There's a way to reduce your child's risk of getting cancer, a new study says, and it also gives you an excuse to clean your house less.
A study published in the journal Nature Reviews Cancer found that, among other things, keeping a house too spotless and clean can increase a child's risk for developing acute lymphoblastic leukemia (ALL). The research comes from Mel Greaves, a professor and biologist from the The Institute of Cancer Research, London.
Greaves analyzed about three decades' worth of data to reach his conclusion, according to a news release from The Institute of Cancer Research.
His study suggests that a child's risk for the cancer starts with a genetic mutation in the womb, which about 1 percent of people develop. Among those with the mutation, having an overly clean house in the first year of life increases the risk of developing ALL, which is the most common type of childhood cancer.
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ALL accounts for about one-fifth of all cancers among Americans under the age of 20, according to the Centers for Disease Control and Prevention. The National Cancer Institute says that 85 percent of children with ALL are expected to survive at least five years after diagnosis.
Greaves, who has spent 40 years studying leukemia, said his findings might answer lingering questions about the disease.
"It has always struck me that something big was missing, a gap in our knowledge – why or how otherwise healthy children develop leukemia and whether this cancer is preventable," he said in a news release. “This body of research is a culmination of decades of work, and at last provides a credible explanation for how the major type of childhood leukemia develops.”
The study's findings also gives a potential answer to why children in more affluent countries come down with the cancer — because kids in those places are more likely to grow up in a sterile environment that leaves their immune systems weakened. Greaves called it a "paradox of progress in modern societies."
As noted by BBC, Greaves used a variety of different cases to come to the conclusion that children who lack exposure to certain microbes and bacteria are more susceptible to developing leukemia. Children with older siblings in daycare had a lower rate of getting the cancer, the study found, while kids who were born vaginally — and exposed to more microbes — had a lower rate of developing leukemia when compared with those who came into the world through the more sterile option of a C-section.
The study also found that breastfeeding reduced a kid's chance of coming down with the childhood cancer, possibly because it introduces a child to more microbes.
But don't feel bad if you have taken extra precaution to keep your child's surroundings clean in the past, Greaves told the Independent. Moving forward, the scientist does suggest loosening up a bit and allowing your child to get some more contact with their peers during their first year of life.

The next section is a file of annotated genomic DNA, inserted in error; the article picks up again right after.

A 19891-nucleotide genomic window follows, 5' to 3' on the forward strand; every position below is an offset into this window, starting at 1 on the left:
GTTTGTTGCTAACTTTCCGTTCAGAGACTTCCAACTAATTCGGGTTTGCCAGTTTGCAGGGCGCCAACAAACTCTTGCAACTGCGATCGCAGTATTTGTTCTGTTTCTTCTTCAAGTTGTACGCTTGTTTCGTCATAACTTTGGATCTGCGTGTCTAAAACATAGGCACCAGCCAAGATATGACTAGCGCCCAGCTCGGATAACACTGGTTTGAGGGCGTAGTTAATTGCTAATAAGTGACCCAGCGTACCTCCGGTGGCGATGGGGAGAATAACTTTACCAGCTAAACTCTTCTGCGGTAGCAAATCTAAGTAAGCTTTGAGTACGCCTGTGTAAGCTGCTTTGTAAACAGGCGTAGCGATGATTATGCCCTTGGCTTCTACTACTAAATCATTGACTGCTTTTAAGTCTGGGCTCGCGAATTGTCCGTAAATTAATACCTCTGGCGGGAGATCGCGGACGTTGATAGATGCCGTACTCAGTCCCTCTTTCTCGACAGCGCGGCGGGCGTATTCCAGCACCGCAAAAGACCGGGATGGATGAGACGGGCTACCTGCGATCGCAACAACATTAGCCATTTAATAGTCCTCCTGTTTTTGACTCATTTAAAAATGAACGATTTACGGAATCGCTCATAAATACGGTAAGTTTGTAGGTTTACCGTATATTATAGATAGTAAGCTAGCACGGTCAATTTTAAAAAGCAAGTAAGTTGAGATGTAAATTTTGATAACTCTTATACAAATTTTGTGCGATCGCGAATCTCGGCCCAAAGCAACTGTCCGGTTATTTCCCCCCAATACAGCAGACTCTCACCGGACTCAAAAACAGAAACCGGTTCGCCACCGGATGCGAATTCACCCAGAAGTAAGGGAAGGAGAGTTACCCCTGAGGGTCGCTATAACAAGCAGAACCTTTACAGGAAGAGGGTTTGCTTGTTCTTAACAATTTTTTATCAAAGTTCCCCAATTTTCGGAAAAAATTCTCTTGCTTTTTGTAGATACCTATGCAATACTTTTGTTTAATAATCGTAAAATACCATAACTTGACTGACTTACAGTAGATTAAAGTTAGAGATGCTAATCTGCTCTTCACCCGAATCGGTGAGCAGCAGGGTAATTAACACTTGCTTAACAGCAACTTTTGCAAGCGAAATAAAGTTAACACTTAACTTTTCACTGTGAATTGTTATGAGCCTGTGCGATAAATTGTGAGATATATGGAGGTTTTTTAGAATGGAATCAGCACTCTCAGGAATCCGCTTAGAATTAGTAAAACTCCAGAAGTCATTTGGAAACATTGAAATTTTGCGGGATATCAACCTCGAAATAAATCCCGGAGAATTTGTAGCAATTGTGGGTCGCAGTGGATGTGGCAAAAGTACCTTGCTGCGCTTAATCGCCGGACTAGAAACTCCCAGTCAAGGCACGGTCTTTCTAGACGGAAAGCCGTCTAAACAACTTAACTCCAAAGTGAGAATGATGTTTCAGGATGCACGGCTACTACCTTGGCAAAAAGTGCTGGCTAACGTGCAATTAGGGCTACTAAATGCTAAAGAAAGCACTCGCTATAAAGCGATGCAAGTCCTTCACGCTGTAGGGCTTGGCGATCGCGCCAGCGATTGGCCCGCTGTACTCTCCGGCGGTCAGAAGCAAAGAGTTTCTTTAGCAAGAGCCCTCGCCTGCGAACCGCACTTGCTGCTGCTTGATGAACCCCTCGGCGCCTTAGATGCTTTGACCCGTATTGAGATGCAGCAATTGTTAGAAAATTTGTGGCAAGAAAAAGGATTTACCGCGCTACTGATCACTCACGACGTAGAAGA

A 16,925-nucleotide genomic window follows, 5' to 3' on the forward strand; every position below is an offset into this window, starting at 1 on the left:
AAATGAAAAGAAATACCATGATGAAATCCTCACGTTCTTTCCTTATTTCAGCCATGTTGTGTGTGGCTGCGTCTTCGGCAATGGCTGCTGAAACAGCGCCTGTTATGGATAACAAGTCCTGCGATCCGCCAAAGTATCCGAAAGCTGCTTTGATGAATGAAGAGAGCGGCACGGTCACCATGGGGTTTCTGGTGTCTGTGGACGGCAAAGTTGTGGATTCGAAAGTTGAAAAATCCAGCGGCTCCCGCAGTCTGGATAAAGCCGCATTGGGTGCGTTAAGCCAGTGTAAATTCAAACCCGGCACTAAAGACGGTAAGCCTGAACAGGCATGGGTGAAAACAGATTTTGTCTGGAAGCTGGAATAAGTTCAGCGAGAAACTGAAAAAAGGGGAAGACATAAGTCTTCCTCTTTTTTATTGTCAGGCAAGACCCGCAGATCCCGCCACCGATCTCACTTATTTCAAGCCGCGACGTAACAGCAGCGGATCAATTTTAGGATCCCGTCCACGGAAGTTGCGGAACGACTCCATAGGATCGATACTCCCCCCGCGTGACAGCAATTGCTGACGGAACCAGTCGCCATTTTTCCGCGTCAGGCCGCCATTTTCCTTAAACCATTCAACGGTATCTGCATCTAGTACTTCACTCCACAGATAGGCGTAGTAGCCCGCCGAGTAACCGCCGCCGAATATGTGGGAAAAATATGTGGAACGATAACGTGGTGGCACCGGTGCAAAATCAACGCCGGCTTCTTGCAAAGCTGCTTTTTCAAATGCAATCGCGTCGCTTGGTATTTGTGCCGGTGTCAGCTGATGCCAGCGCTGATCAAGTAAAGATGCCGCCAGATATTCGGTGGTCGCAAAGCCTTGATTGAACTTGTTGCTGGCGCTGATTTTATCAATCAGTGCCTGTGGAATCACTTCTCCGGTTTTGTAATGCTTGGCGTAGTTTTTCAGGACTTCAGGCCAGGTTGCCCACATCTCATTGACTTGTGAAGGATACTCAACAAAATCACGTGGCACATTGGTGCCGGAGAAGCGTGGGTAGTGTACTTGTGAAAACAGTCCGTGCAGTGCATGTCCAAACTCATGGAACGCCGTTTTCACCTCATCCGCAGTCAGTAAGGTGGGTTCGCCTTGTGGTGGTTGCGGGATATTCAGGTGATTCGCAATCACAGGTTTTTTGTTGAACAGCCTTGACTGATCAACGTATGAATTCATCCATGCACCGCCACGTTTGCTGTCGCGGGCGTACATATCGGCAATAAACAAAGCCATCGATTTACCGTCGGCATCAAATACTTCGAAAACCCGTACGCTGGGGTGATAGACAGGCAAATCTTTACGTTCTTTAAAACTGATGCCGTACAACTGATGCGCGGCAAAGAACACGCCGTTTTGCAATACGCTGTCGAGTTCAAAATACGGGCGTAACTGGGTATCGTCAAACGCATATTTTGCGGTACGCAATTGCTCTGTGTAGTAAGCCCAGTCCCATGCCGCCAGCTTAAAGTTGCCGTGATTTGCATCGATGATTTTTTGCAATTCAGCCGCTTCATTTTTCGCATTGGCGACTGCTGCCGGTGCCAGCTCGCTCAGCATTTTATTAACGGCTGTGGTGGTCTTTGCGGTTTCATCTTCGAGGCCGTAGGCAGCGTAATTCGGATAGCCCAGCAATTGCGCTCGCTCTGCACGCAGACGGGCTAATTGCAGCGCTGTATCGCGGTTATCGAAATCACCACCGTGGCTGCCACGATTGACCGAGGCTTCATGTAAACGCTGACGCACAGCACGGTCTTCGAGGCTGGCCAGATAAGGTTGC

“Be less fussy about common or trivial infections," he said, "and encourage social contact in the first year of life with as many children as possible. And actually, contact with older children is probably a good thing."
He also emphasized that it's not the fault of parents if their child develops cancer. Part of the risk factor is determined by genetics, he said in a news release, and evidence suggests that only the risk factor for ALL, and not other cancers like infant leukemia, can be reduced with exposure to microbes at a young age.
So what can you do to keep your kid healthy, aside from planning more play dates with older children and dialing back on the cleaning? Greaves told BBC that he believes a yogurt cocktail filled with certain microbes could provide children with protection.
But more research is needed to determine whether such a cocktail could work — and whether Greaves' findings are valid at all.
Alasdair Rankin, director of research at Bloodwise, a blood cancer charity, said there's isn't any proof that ALL can be completely prevented with a change in the child's environment.
"While developing a strong immune system early in life may slightly further reduce risk, there is nothing that can be currently done to definitively prevent childhood leukemia," he told the Independent. “As noted by this study, other factors influence its development – including pure chance.”
Chris Bunce, who studies cancer at the University of Birmingham, said the study carries extra weight because Greaves is “one of the superstars amongst modern cancer biologists."
Greaves said he hopes his study can save the lives of more children in the future.
The study "busts some persistent myths about the causes of leukemia, such as the damaging but unsubstantiated claims that the disease is commonly caused by exposure to electro-magnetic waves or pollution," he said. “I hope this research will have a real impact on the lives of children. The most important implication is that most cases of childhood leukemia are likely to be preventable."